LAM: How do you think Kai Eide might have acted differently to ensure that the polls were free and fair?
GALBRAITH: Well the first and most important point would have been before the elections. It became apparent to me in July that there were about 1,500 polling stations which were located in areas either controlled by the Taliban or that were so insecure that nobody from the Election Commission, from the Afghan army or the Afghan police had ever gone to the location. So it was obvious that these polling stations were not going to open, but the fact that they remained on the books created an opportunity for fraud. And in fact that's exactly what happened, there were hundreds of thousands of votes recorded from polling stations that never actually existed, these were what I called the 'ghost' polling centres. Kai was away as he often was, I took steps to try and persuade the Afghan authorities to remove these from the books, I was actually making some progress, Kai came back and ordered me not to proceed with this.
LAM: And finally Peter Galbraith the Electoral Complaints Commission is auditing the results as we speak. How confident are you that they will find some kind of resolution that will be amicable and acceptable to the people of Afghanistan?
GALBRAITH: It's going to be very difficult because while I have great confidence in the Election Complaints Commission, it has three members appointed by the United Nations; once fraud has taken place the Election Complaints Commission has the burden of uncovering the fraud and then removing the fraudulent ballots. So if it's anything less than 100 per cent successful, there will be a significant number of fraudulent ballots in the final tally, and that in turn will undermine the confidence of the Afghan people in the result.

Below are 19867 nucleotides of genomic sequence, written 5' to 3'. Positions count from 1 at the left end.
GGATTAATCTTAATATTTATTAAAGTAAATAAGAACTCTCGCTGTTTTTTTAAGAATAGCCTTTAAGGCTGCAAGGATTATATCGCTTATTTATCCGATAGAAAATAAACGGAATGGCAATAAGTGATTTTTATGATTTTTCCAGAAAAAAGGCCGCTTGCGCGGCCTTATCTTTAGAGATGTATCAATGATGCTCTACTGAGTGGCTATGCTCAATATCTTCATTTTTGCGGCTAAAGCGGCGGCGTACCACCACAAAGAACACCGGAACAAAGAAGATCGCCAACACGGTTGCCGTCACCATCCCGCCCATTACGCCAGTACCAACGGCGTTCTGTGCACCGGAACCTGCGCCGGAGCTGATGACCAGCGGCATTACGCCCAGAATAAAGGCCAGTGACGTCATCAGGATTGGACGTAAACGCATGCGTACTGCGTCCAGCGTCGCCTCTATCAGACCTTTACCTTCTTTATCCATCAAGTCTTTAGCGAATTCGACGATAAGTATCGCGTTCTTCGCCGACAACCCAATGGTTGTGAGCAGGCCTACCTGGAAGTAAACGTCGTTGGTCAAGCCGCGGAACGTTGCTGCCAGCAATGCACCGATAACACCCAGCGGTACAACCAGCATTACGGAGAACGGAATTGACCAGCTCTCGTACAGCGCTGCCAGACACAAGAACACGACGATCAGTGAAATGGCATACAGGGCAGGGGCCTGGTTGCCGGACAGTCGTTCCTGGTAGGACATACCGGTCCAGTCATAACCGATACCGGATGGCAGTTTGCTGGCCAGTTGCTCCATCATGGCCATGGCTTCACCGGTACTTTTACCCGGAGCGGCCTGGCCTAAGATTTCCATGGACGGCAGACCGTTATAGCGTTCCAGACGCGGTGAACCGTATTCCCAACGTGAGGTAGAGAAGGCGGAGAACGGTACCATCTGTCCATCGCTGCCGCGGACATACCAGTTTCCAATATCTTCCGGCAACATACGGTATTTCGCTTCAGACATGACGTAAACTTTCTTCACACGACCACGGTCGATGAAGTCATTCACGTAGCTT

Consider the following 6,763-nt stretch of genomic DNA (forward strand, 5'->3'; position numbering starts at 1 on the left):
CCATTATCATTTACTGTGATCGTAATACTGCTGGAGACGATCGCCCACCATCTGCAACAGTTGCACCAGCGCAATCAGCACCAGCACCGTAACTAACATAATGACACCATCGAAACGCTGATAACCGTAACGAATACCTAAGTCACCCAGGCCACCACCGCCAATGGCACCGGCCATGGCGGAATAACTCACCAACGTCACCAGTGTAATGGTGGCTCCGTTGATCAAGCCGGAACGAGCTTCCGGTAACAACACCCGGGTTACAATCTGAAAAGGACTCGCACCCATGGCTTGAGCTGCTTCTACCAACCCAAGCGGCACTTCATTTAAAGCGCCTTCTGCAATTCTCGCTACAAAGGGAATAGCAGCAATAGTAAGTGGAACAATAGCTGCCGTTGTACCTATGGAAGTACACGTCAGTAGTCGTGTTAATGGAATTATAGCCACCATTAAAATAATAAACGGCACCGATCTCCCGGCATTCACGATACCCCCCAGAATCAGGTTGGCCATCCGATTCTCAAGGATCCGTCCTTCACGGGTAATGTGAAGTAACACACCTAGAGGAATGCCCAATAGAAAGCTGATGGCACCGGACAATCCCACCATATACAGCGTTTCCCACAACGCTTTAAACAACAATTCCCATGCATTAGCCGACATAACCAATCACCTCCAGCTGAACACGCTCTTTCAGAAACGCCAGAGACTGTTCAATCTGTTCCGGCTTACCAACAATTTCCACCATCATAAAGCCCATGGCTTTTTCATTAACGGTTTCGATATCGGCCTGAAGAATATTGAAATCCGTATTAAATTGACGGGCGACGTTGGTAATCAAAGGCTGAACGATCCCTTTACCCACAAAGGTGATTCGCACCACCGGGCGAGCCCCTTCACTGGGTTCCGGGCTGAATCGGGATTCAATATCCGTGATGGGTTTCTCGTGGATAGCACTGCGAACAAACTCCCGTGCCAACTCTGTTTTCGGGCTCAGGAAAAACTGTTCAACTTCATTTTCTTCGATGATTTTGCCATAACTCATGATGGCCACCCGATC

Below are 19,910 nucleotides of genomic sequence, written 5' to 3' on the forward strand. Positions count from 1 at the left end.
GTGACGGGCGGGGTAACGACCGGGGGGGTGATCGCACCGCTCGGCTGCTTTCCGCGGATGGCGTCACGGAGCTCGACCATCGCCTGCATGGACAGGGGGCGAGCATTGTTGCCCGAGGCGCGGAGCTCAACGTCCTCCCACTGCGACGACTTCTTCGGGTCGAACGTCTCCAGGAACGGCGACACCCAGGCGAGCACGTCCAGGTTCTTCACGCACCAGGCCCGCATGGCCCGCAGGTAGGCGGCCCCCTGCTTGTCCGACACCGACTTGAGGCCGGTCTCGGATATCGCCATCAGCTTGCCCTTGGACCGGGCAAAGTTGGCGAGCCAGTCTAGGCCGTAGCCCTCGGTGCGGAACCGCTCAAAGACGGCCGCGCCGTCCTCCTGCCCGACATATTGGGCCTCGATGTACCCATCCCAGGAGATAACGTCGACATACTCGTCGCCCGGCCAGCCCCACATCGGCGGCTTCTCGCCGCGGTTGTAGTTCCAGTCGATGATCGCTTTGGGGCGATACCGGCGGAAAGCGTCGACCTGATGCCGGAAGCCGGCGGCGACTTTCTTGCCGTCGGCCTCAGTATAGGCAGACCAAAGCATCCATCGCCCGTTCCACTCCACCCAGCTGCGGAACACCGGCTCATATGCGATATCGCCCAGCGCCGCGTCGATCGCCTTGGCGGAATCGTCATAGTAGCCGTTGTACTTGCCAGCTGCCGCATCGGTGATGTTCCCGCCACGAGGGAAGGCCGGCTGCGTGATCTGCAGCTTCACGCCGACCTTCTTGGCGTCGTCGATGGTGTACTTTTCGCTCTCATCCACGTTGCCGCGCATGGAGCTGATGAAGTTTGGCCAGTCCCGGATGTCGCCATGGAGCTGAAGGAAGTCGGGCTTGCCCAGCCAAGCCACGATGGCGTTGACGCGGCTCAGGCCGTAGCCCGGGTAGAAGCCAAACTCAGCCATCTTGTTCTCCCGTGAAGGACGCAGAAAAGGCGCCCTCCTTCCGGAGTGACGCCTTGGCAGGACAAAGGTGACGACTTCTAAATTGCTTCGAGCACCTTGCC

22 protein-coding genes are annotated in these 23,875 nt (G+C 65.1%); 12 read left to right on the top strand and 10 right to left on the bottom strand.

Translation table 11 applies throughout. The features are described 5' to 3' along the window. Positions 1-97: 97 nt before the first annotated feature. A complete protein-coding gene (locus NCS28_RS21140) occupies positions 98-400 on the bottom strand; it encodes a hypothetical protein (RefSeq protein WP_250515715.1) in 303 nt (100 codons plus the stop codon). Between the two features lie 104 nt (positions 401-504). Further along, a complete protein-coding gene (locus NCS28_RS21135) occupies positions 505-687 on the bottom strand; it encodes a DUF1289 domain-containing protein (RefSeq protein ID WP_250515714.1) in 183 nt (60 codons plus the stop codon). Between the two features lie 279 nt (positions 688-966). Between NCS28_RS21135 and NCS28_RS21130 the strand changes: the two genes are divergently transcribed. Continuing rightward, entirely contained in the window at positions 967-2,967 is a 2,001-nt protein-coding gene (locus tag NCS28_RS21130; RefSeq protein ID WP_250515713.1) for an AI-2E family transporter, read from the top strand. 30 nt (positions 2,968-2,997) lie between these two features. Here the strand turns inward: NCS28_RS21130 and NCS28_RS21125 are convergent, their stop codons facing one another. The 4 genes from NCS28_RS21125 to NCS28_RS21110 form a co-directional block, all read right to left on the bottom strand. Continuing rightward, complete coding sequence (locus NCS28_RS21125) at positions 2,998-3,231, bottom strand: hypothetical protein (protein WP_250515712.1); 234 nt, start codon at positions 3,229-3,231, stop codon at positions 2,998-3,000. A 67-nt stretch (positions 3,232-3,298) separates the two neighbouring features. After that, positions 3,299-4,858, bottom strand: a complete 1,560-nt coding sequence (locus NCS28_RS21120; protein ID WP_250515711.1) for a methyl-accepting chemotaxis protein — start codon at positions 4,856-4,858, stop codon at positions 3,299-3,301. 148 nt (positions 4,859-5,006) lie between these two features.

LAM: Well much of Afghanistan's future was invested in the August elections, so the immediate future looks a little bit bleak?
GALBRAITH: There is no doubt that this has been a huge setback to the people of Afghanistan and to the international coalition that's supporting them. I've described these flawed elections as the greatest strategic triumph for the Taliban in eight years of war. It has undermined international support for the coalition, it threatens to divide the country, and in part on ethnic lines and President Karzai's chief challenger is from the Tajiks, the second largest group in Afghanistan. It is really a disaster, and it was in part a preventable disaster. Steps could have been taken to eliminate the ghost polling stations. The United Nations could have been vigorous with the Independent Election Commission, which was not an independent body but a partisan body favouring President Karzai who appointed all its members. But the head of the UN mission chose to not to recognise the danger of fraud and when it took place he initially denied that it had taken place and since then has consistently downplayed it. Even as recently his report to the Security Council on September 29th he said that there had been irregularities and fraud that had been committed by all sides. While that statement of course is technically true, it ignores the fact that there was massive fraud and that almost all of it was committed on behalf of the incumbent President Karzai.